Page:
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Murder by Proxy


UK 1954
produced by
Michael Carreras for Hammer/Exclusive, Lippert Pictures
directed by Terence Fisher
starring Dane Clark, Belinda Lee, Betty Ann Davies, Eleanor Summerfield, Andrew Osborn, Harold Land, Jill Melford, Alvys Maben, Michael Golden, Alfie Bass
screenplay by Richard H.Landau, based on a novel by Helen Nielsen, music by Ivor Stanley

Hammer noir

review by
Mike Haberfelner

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Down-on-his-luck Casey Morrow (Dane Clark) is drunk like a punk when a beautiful blonde, Phyllis (Belinda Lee) offers him not only company but also 500 Pounds for a job. Halfway out anyways, Casey agrees without knowing what the job actually is, but before he really passes out, he hears her saying something about marrying her ...

The next day he wakes up in a strange appartment, that of painter Maggie (Eleanor Summerfield), and has to learn that his wife is the heiress of a vast fortune and her father was murdered just last night, the night he remembers nothing about, but he finds bloodstains on his coat ...

Later he learns that he has really married Phyllis and has been at the scene of the crime. Of course he didn't murder Phyllis' father, but he left enough fingerprints at the place to make everyone believe he did - and since he is now apparently married to Phyllis, he even has a motive.

But Phyllis hasn't married him to simply pin the murder on him, she actually just wants to force him to investigate.

So Casey has to start investigating, and before long he stumbles upon a private eye who has disappeared, some phoney charity organisations Phyllis' mother (Betty Ann Davies) has apparently invested in, and lawyer Lance Gordon (Andrew Osborn), the consellor of Phyllis family who is also engaged to Phyllis - against her will - and who is apparently behind everything - and Gordon has grown wise to the fact that Casey is on his trail and tries to get rid of him. Suddenly Casey and Phyllis find themselves on the run, not only from the police, who might still think Casey is the murderer, but also from Gordon ...

Ultimately though, Phyllis leaves Casey, and when Casey looks for her at her mother's house, he is in for a shock when he finds her with her mother and Gordon, accusing him of kidnapping. Obviously he was set up by her from day one. But because he has at least one believable witness who can falsify the kidnapping accustion - none other than police inspector Johnson (Michael Golden), who is working on the case -, Casey can keep Phyllis and company from blowing the whistle on him.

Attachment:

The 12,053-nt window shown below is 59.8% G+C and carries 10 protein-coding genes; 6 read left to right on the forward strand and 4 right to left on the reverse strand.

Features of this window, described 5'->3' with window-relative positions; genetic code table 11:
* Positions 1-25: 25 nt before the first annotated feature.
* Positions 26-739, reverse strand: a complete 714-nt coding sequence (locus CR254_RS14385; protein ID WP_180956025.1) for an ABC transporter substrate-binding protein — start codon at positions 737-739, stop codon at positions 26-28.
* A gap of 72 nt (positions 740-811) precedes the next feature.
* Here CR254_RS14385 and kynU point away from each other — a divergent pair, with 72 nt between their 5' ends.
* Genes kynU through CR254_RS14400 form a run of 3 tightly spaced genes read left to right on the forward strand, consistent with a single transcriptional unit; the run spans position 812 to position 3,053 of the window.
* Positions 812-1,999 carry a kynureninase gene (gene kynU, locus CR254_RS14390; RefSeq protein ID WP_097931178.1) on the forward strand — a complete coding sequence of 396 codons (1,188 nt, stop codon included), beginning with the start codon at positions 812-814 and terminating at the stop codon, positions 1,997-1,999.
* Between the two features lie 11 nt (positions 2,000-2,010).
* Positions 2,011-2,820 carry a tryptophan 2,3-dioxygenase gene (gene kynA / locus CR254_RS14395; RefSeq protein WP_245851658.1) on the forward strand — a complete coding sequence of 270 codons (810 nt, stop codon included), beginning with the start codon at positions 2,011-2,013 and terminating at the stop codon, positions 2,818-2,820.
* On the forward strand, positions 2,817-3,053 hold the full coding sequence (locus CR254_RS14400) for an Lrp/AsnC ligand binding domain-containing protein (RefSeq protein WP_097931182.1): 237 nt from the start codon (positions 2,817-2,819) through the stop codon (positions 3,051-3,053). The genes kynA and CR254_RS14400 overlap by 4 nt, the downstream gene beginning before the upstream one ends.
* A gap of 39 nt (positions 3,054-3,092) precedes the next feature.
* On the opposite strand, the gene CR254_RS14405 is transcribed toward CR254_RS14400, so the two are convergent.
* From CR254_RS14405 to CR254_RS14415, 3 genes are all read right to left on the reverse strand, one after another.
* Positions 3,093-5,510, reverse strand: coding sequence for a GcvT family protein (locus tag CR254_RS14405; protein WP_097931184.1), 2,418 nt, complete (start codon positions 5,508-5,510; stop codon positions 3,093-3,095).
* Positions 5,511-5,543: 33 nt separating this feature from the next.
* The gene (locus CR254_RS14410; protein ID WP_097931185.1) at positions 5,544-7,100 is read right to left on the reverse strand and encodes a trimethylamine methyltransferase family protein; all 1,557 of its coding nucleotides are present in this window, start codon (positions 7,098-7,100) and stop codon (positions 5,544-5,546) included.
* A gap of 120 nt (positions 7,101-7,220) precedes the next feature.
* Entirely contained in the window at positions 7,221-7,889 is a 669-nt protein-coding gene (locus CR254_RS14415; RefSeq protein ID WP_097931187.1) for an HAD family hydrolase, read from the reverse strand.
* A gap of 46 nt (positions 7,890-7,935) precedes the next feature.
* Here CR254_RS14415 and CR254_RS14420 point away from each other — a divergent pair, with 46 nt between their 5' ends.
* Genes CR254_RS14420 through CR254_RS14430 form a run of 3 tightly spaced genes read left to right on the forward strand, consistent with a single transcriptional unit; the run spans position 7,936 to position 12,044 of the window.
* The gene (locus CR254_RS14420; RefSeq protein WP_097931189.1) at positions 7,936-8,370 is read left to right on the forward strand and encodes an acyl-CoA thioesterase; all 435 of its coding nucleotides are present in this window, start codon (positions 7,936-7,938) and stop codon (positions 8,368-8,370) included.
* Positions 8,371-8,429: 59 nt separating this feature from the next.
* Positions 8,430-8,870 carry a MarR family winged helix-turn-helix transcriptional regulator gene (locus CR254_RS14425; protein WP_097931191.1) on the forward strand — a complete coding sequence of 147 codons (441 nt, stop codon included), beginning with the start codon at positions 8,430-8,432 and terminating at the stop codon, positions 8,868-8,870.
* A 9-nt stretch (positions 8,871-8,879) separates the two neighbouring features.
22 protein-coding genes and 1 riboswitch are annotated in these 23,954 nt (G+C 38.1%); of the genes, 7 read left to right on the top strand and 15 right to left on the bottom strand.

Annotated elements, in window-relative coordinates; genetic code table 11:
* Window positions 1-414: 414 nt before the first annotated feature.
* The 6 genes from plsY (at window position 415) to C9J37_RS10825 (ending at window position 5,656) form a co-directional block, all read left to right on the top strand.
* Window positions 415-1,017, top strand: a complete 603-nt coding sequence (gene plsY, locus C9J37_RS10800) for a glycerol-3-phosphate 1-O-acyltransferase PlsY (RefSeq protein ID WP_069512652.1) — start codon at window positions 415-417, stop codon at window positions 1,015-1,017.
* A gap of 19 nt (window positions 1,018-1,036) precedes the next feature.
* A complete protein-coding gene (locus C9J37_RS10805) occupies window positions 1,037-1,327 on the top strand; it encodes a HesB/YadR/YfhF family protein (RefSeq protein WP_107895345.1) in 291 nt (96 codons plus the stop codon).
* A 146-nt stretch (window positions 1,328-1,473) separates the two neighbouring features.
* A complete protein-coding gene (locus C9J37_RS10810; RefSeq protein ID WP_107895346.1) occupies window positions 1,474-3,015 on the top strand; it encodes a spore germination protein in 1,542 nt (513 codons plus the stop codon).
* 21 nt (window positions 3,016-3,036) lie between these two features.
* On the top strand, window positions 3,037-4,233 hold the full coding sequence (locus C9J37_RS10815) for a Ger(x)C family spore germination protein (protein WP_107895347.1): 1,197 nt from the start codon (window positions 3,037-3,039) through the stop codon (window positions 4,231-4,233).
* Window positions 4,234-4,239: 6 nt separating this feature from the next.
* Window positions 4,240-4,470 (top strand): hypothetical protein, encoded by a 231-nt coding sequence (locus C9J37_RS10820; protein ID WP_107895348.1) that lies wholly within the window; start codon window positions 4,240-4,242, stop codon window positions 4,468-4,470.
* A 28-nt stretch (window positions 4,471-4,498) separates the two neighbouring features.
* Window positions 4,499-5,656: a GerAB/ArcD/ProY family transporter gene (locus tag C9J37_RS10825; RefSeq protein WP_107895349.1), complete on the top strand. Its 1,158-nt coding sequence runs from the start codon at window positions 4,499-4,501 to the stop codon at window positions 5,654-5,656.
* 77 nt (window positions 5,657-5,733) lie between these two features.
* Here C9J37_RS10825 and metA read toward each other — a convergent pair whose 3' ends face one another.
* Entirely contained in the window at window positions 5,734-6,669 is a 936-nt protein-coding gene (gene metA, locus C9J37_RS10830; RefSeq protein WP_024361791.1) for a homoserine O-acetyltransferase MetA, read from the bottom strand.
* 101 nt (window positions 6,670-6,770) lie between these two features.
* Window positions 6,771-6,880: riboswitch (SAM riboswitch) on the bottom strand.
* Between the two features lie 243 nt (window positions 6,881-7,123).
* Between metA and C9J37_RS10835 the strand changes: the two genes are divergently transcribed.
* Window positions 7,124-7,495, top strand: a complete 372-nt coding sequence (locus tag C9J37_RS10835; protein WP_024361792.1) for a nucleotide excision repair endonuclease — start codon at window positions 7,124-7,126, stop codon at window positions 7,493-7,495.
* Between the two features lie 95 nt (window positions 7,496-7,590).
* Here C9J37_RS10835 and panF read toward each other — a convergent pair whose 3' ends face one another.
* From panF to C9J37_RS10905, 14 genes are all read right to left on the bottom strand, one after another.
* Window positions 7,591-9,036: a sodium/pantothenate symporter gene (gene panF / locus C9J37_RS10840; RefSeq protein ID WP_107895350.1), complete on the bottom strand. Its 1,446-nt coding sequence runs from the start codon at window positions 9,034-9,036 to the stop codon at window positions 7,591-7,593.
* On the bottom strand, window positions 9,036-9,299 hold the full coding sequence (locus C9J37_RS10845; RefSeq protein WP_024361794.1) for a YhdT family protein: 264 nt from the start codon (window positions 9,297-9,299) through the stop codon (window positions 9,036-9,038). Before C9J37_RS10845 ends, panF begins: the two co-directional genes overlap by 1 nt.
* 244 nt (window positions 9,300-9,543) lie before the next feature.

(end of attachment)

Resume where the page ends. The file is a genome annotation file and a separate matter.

However, when they are alone, Phyllis mother warns him that Lance will be attempting to shoot him and gives him a loaded gun. And indeed, the very same evening, Lance shows up at Casey's place and tries to shoot him - only to realize there are no bullets in his gun. Casey immediately realizes that his is some kind of set-up and doesn't shoot Lance either but merely throws his gun at him to knock him out ... bad move actually, because someone picks up the gun with his fingerprints on it and shoots Lance.

Casey is sure that it was Phyllis so he goes to her place to confront her, getting himself into such a rage in the process that he knocks her out ... then her mother appears, with the gun Lance was shot with, and wants to force Casey at gunpoint to shoot Phyllis - which is when inspector Johnson, who has long been trailing Casey and has never really been suspecting him, rushes in and arrests ... Phyllis' mother, who has obviously been ripping off her husband by making donation to various fake charity organisations, with the help of Lance and now that the whole thing was on the verge of blowing, she needed a scapegoat - Casey - to pin all the necessary murders on.

... and suddenly, Casey and Phyllis, who have long become lovers anyway, are in the clear ...


Ok, so there are several plot elements in this film that just don't make sense, many questions remain unanswered, and the whole happy ending seems a bit far-fetched - and despite all this, the film, a British film noir in the tradition of The Big Sleep, is simply brilliant, a suspenseful, fast-paced, well-played and - despite above-mentioned short-comings - well written genre pic if there ever was one. It might be Hammer's best film noir, and it might even be Terence Fisher's best film - despite its relative obscurity compared to classics like The Curse of Frankenstein and Dracula, which he directed only a few years later.

Highest recommendation.


review © by Mike Haberfelner


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In times of uncertainty of a possible zombie outbreak, a woman has to decide between two men - only one of them's one of the undead.


There's No Such Thing as Zombies
Luana Ribeira, Rudy Barrow and Rami Hilmi
special appearances by
Debra Lamb and Lynn Lowry


directed by
Eddie Bammeke

written by
Michael Haberfelner

produced by
Michael Haberfelner, Luana Ribeira and Eddie Bammeke


now streaming at


Amazon UK





Robots and rats,
demons and potholes,
cuddly toys and
shopping mall Santas,
love and death and everything in between,
Tales to Chill
Your Bones to

is all of that.


Tales to Chill
Your Bones to
a collection of short stories and mini-plays
ranging from the horrific to the darkly humourous,
from the post-apocalyptic
to the weirdly romantic,
tales that will give you a chill and maybe a chuckle, all thought up by
the twisted mind of
screenwriter and film reviewer
Michael Haberfelner.


Tales to Chill
Your Bones to

the new anthology by
Michael Haberfelner


Out now from